THANK YOU FOR SUBSCRIBING
SABINA JANSTROM, IT DIRECTOR, DYNO NOBEL
It seems the plight of underfunding in IT is nowhere near ending. Despite the criticality of business systems, the constant threat of Cyber breaches, or the scarcity of resources, no one will give us enough money to do all the work we need to. What can we do to change the game?
The picture really is bleak and can sometimes feel overwhelming. Whether you work in pure tech or in heavy industry, it seems every part of the company and every project requires some sort of IT involvement. Not to mention keeping everything existing running and staying ahead of the now very monetized cybercrime industry. How do you keep delivering? How do you retain experienced and hardworking staff? How do you make something out of nothing?
I could draft an article about articulating the value of IT to the Business, or selling our services like an internal consulting team (pay-as-you-go arrangement of a sort), or of all the super cool tech that can save time and energy, but I believe that does not solve the fundamental issue. The basic issue I see is that we are so busy providing services, solving problems, and delivering that we do not look at ourselves critically enough.
For a group that considers themselves so good at solving business problems, we can be truly terrible at solving our own. Where is our IT process efficiency project? Where is our IT leadership mentoring program? Where is our employee training program? We will happily tell our business partners that we can help them streamline their processes and get more value out of their systems or people, but we do not have any consistent plans to do the same to ourselves.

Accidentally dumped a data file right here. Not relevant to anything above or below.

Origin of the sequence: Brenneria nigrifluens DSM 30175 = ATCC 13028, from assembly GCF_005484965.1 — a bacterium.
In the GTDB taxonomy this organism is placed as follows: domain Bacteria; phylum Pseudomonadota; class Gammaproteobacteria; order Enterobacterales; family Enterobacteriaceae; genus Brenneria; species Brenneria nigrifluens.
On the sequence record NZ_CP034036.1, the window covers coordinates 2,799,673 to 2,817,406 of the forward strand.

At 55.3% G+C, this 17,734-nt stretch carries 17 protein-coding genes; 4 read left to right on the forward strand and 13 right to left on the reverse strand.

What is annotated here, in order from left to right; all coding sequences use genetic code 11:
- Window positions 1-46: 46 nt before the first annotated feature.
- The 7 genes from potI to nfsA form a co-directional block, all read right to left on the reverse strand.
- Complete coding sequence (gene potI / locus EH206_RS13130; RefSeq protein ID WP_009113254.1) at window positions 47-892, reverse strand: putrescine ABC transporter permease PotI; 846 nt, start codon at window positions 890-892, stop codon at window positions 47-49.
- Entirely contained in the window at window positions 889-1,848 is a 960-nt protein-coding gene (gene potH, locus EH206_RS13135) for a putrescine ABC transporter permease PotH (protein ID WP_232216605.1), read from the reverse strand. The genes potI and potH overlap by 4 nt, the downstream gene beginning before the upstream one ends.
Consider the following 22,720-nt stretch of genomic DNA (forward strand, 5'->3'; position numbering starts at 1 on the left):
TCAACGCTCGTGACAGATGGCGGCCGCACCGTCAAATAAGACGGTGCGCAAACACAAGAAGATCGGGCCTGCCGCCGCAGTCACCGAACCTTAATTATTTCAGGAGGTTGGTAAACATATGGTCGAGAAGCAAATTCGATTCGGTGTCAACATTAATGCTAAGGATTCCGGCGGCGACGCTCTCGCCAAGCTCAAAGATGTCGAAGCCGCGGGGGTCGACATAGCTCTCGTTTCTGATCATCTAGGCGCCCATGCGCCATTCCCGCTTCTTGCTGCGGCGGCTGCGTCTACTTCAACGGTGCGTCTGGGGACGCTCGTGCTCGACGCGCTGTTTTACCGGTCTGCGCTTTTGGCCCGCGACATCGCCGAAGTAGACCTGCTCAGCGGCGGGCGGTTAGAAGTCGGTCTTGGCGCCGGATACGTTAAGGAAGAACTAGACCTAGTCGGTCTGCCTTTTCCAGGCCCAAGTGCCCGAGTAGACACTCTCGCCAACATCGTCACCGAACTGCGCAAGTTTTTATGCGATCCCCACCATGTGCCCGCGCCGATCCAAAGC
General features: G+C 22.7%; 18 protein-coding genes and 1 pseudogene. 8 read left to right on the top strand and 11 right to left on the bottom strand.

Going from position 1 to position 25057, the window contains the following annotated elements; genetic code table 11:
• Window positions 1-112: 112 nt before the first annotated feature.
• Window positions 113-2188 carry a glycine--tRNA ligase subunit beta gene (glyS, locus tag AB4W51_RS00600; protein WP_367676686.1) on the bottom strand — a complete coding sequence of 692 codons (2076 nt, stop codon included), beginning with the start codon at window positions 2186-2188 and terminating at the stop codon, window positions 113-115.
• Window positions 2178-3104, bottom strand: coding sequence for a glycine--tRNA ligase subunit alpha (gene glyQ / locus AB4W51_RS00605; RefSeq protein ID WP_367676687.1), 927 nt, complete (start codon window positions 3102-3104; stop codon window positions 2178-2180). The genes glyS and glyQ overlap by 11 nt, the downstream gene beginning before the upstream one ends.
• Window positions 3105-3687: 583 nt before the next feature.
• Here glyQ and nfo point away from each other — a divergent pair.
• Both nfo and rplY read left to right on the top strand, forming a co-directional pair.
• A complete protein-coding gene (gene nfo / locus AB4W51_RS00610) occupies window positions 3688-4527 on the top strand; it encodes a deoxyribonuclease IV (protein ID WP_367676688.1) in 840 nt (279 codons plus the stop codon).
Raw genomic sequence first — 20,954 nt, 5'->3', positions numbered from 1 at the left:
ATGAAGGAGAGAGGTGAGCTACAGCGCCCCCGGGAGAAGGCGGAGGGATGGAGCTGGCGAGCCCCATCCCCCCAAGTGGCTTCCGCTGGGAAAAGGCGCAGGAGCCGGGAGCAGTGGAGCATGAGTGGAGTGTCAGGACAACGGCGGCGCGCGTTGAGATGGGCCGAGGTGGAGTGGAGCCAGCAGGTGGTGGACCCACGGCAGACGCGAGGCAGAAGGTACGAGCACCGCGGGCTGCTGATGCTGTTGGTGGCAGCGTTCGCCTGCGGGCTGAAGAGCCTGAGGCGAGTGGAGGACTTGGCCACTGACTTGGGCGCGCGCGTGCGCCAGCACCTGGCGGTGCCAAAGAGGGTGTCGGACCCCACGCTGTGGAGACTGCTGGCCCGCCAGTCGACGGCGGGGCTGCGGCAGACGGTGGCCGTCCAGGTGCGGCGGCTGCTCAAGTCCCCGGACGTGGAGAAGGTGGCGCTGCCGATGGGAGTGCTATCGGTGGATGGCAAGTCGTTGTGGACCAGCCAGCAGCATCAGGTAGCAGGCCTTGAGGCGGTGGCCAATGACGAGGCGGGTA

It can be difficult to think about doing more when you are already running at or above capacity. but it is a matter of survival, take the time to develop a continuous improvement program
Technical training is a perfect example. Everyone asks, how can we allocate enough time to training (technical or otherwise) when we are so busy? Not only does it take people out of the pool of workers, but it also costs money! And if we are not undergoing massive change, surely, they can just learn on the job? What is the point of training for training’s sake? I would argue the opposite. You are missing several possible cost-saving outcomes by not investing in training your people.
1. Training is valued by employees and saves you money because you do not need to pay to recruit new people once your neglected employees inevitably leave. Take the time and quantify it.
2. What training you invest in should not be left to “personal development plans.” It should be connected to solving business problems or eliminating inefficient systems. That way, the ROI is clear and can be quantified to balance against the money spent.
I fully accept that it can be difficult to think about doing more when you are already running at or above capacity. But it is a matter of survival that you take the time to develop a continuous improvement program. Not only will your employees be more likely to stay if they can see that they can effect change in their environment, but you will be able to show your financial overlords how much return they are getting for their investment in IT. Every training $ returns $1.x, every technical automation $ returns $1.x, etc. If you consider improving your services as the minimum, then you will always stay ahead of the critics./p>
We preach benefits realization and ROI to our customers; don’t you think it is time we took a dose of our own medicine?